Valrand’s surreal debut sci-fi thriller ties the mysterious dreams of a timid British schoolteacher to the guns-blazing action of an international conspiracy.
Charles Ryder and Vivian Venables work as an international investigative team. Ryder is a skilled engineer, and Venables is an undercover agent, formerly of U.S. Air Force Intelligence. Together, they’re investigating a mysterious document, leaked from a United States government computer facility, which could have international—or even intergalactic—significance. All of this is revealed to Cicely Denfeld, an average London schoolteacher, in dreams—intense, disturbing visions from either Ryder’s or Venable’s perspective, in which she relives scenes from their investigations. At first, Cicely thinks she might be going insane and seeks the assistance of Dr. Burton T. McClellan, who prescribes her mild sedatives and a course of therapy. Cicely’s problem, however, is far more complex than either of them initially realizes. As answers lead to more questions, Cicely finds herself entangled in a massive conspiracy. This situation tests her strength and leads to some of the best character development in the story, transforming her from a passive teacher to a determined woman driven by the strength of her ideals. This transformation can be hard to see at times, however, due to the prose’s restrained, old-fashioned tone, which tends to obscure many characters’ emotional experiences. It’s also occasionally unclear if the story takes place in the 1980s or the modern day; Cicely, for example, still uses cassette tapes, while other characters take pictures and video on their cellphones. That said, the plot moves at a good pace, with well-spaced revelations and twists, although the ending leaves a few questions unanswered.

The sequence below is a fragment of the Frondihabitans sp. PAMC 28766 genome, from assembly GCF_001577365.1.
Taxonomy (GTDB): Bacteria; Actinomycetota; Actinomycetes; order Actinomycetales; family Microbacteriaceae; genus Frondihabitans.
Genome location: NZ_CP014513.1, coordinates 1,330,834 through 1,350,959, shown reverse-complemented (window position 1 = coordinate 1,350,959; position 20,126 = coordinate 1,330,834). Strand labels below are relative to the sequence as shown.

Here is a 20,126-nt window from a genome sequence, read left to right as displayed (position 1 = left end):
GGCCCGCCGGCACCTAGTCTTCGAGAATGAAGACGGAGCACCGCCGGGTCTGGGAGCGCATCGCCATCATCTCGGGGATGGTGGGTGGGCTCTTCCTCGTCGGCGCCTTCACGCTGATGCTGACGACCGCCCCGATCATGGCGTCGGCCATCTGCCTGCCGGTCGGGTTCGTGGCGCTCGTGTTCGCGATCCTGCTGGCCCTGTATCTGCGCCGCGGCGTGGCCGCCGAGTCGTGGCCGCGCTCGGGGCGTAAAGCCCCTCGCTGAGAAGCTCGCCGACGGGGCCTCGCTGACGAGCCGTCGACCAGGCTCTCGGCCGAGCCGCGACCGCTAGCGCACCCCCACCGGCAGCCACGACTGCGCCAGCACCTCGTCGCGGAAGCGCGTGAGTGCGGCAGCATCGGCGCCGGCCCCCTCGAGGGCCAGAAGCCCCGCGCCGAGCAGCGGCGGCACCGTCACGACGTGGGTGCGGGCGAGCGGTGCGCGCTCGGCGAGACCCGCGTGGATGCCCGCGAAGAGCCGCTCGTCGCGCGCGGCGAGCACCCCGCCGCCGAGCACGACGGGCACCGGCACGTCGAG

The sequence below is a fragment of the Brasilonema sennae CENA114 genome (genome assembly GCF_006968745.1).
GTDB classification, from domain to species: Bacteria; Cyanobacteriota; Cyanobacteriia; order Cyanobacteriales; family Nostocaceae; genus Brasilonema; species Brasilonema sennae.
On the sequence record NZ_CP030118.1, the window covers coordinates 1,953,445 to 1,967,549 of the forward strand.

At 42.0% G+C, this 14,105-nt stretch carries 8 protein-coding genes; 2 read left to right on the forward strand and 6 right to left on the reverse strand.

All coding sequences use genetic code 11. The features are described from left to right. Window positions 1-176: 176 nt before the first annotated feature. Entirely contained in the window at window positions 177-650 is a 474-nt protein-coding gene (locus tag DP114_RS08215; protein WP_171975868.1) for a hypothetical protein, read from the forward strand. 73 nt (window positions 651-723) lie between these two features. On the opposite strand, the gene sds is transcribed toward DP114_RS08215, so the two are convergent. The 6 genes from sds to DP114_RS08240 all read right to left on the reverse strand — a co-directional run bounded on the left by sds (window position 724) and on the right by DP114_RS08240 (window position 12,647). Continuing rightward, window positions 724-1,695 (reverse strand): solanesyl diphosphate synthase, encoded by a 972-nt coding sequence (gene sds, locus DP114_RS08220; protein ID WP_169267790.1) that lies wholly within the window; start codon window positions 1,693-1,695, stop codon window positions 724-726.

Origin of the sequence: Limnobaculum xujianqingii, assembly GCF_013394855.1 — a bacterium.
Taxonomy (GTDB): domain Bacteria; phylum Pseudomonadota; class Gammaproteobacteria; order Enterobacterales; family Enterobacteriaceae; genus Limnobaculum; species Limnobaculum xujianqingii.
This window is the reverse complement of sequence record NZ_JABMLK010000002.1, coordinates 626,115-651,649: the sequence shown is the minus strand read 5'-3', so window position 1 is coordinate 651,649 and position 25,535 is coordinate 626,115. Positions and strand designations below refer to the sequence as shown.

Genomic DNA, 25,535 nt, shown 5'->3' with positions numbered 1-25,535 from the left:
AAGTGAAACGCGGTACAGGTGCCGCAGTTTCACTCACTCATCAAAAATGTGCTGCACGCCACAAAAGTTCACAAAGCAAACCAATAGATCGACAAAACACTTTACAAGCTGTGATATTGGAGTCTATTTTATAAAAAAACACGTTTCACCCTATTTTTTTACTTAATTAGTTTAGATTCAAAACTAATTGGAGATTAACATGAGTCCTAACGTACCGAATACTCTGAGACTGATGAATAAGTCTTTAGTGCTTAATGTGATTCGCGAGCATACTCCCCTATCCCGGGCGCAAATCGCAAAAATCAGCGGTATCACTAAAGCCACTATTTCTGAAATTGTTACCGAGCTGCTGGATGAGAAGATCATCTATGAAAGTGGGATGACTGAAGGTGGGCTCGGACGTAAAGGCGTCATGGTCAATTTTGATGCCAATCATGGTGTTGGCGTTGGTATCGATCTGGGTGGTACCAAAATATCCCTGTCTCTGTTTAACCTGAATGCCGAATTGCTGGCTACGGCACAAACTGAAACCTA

An uneven sci-fi thriller with a classical feel.